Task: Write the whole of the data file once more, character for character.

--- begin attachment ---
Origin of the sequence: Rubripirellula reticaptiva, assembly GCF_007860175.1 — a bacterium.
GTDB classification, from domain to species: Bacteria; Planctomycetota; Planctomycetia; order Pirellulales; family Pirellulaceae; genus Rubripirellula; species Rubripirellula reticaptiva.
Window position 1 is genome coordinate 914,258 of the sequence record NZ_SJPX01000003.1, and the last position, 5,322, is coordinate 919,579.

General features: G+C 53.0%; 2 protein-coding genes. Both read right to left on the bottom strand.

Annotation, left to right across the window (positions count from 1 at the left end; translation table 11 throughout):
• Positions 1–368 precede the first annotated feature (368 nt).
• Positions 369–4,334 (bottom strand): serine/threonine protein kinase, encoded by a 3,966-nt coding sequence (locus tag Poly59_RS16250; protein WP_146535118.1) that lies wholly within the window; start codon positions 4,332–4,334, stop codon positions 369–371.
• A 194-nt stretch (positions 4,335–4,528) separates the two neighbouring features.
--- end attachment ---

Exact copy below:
Origin of the sequence: Rubripirellula reticaptiva, assembly GCF_007860175.1 — a bacterium.
GTDB classification, from domain to species: Bacteria; Planctomycetota; Planctomycetia; order Pirellulales; family Pirellulaceae; genus Rubripirellula; species Rubripirellula reticaptiva.
Window position 1 is genome coordinate 914,258 of the sequence record NZ_SJPX01000003.1, and the last position, 5,322, is coordinate 919,579.

General features: G+C 53.0%; 2 protein-coding genes. Both read right to left on the bottom strand.

Annotation, left to right across the window (positions count from 1 at the left end; translation table 11 throughout):
• Positions 1–368 precede the first annotated feature (368 nt).
• Positions 369–4,334 (bottom strand): serine/threonine protein kinase, encoded by a 3,966-nt coding sequence (locus tag Poly59_RS16250; protein WP_146535118.1) that lies wholly within the window; start codon positions 4,332–4,334, stop codon positions 369–371.
• A 194-nt stretch (positions 4,335–4,528) separates the two neighbouring features.